Securities Regulation Daily CFTC broadens path for proprietary traders to act as market makers for swaps
Thursday, June 27, 2019

CFTC broadens path for proprietary traders to act as market makers for swaps

By Lene Powell, J.D.

New CFTC no-action relief would ease restrictions and clear up uncertainty for floor traders who wish to engage in swap dealing activity.

In a move designed to open swap dealing to new sources of liquidity, the CFTC issued no-action relief for registered floor traders relating to the need to register as swap dealers. The relief clarifies whether floor traders may enter into swaps other than those traded on registered venues, and eliminates the need to file periodic risk reports (CFTC Letter No. 19-14Re: No-Action Relief for Certain Conditions of the Floor Trader Provision, June 27, 2019).

According to Commissioner Dan Berkowitz, the relief should help a current rule work better and improve price discovery and the safety and resiliency of the swap markets. He noted that swap trading is currently highly concentrated, with the five largest swap dealing banking institutions party to 70 percent of all swaps, and said the relief should help diversify liquidity.

"I believe the floor trader registration category is appropriate for proprietary traders who provide liquidity on electronic trading platforms, but in so doing, do not act as traditional dealers by soliciting customers or negotiating swap terms other than price or quantity," said Berkowitz.

Berkowitz added that formally amending the swap dealer definition would be better than no-action relief, and that Chairman Giancarlo has agreed to direct the CFTC staff to draft a proposed amendment to the floor trader provision. In the meantime, however, he supports the issuance of no-action relief.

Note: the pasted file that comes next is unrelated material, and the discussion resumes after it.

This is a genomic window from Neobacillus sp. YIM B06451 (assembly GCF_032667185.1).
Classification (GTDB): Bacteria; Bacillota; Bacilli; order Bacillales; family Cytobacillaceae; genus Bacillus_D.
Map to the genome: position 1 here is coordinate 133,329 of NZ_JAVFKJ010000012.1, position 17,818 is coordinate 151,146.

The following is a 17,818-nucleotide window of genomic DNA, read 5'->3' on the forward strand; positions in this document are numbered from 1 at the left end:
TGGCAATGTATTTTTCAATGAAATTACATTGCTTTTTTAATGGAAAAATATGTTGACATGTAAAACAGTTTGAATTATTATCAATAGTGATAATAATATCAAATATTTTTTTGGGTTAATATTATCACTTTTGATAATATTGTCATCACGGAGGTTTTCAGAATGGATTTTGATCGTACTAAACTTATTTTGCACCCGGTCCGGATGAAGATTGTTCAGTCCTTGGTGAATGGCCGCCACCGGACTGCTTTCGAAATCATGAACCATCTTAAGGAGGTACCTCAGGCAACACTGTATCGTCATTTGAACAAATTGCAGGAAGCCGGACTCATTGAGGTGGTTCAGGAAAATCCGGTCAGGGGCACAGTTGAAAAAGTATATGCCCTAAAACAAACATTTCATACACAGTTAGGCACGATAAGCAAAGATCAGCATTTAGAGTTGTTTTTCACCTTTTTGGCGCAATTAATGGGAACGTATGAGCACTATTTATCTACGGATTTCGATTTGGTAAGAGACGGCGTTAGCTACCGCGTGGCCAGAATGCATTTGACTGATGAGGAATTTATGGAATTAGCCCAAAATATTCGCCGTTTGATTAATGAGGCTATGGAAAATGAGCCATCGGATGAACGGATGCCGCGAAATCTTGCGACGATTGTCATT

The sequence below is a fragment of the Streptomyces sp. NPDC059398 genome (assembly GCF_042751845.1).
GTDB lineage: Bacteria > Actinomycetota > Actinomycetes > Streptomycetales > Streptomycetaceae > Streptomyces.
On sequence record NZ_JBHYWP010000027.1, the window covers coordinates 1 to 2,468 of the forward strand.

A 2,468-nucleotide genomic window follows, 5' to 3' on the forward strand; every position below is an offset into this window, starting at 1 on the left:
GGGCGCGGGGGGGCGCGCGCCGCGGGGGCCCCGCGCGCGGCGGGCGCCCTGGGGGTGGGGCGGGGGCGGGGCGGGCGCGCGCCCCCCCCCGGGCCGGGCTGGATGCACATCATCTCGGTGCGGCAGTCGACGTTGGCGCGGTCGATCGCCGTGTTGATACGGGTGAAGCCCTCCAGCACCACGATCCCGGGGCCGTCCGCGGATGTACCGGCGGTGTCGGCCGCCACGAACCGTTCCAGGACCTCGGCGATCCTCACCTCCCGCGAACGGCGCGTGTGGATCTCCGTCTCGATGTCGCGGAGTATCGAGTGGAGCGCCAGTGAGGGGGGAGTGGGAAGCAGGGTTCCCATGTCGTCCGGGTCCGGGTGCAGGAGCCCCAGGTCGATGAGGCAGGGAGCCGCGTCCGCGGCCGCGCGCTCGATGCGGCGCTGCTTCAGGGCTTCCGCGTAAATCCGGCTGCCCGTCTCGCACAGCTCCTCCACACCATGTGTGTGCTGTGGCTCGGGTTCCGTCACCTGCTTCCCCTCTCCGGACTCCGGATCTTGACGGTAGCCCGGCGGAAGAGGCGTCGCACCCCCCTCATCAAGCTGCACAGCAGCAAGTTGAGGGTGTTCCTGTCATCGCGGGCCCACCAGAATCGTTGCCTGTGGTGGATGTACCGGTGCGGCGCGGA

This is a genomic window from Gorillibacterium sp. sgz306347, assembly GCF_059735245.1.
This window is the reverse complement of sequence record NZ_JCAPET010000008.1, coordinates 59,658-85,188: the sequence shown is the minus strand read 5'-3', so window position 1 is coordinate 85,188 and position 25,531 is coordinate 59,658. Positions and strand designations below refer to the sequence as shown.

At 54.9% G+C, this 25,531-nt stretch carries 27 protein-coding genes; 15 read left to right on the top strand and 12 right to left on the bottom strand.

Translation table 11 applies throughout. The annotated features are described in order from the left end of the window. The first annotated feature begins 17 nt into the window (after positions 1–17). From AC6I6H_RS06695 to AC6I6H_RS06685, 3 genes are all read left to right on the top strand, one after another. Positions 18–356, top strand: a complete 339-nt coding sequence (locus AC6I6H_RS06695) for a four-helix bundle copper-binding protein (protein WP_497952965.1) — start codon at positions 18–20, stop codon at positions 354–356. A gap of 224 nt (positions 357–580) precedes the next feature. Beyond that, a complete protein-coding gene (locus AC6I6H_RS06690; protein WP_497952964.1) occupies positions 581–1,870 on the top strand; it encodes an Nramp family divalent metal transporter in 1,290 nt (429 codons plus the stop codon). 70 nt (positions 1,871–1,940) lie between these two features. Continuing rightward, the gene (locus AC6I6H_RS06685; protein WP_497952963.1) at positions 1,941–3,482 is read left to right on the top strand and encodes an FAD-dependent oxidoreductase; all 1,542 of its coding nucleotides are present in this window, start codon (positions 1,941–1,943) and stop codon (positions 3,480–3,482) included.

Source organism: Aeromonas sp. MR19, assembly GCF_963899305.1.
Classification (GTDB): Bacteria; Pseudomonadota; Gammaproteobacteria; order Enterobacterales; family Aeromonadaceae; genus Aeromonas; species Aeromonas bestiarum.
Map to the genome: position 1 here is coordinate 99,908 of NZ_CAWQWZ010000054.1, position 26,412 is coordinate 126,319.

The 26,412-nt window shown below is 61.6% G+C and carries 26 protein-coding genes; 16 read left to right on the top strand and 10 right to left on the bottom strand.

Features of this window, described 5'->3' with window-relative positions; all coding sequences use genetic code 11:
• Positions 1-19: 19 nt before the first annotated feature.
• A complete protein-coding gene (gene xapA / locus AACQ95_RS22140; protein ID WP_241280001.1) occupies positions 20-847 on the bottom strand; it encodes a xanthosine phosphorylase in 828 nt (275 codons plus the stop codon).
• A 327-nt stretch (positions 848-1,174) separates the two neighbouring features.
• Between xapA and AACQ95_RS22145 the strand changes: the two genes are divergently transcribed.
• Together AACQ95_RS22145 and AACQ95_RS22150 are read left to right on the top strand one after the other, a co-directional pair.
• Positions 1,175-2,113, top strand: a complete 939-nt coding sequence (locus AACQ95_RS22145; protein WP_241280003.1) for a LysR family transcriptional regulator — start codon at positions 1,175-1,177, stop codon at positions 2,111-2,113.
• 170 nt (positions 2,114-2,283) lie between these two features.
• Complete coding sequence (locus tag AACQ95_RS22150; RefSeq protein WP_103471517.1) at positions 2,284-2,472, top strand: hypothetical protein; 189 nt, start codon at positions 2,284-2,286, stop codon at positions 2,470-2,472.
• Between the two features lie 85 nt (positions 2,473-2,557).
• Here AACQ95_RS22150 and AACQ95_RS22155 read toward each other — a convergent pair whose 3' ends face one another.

Swaps activity. As the CFTC explained in a press release, according to the swap dealer definition in CFTC regulation 1.3, a registered floor trader does not need to consider cleared swaps executed on or subject to the rules of a designated contract market or swap execution facility (DCM and SEF Cleared Swaps) when determining whether it is a swap dealer, provided certain conditions are satisfied.

However, the FIA Principal Traders Group, an industry group for proprietary traders, told the CFTC that its members have been reluctant to trade swaps on SEFs and DCMs because some of the conditions were overly restrictive and unclear. Specifically, members were not sure whether a Floor Trader may enter into any swaps other than DCM and SEF Cleared Swaps and nonetheless continue to benefit from the Floor Trader Provision. FIA PTG also requested relief from the requirement to file periodic risk reports under Regulation 23.600(c)(2).

No-action relief. The CFTC granted the requested no-action relief. The relief permits a registered floor trader to exclude DCM and SEF Cleared Swaps from the determination of whether it is a swap dealer, notwithstanding the registered floor trader: (1) entering into swaps other than DCM and SEF Cleared Swaps; (2) directly or through an affiliated person, negotiating the terms of swaps other than DCM and SEF Cleared Swaps; or (3) not submitting periodic risk reports as required by CFTC regulation 23.600(c)(2).

A floor trader relying on the relief must still comply with CFTC regulations 23.201, 23.202, 23.203, and 23.600 (other than 23.600(c)(2)) with respect to each of its swaps (including swaps that are not DCM and SEF Cleared Swaps) as if it were a swap dealer. In addition, Berkowitz noted that the relief is limited to cleared swap activities conducted on a SEF or DCM. Other off-facility or uncleared swaps that meet the definition of dealing swaps will still count towards the swap dealing registration threshold for these traders.

Quintenz criticism. Commissioner Brian Quintenz criticized the relief as falling short. In his view, the CFTC should amend its rules to allow all market participants—not just proprietary trading firms—to exclude cleared and exchange-traded swaps from their dealing threshold. Quintenz also believes the CFTC should propose to include a risk-sensitive factor within the de minimis exception, like entity-netted notionals (ENNs), to more accurately measure an entity’s swap dealing activity from a size and risk perspective.

MainStory: TopStory Derivatives ExchangesMarketRegulation Swaps

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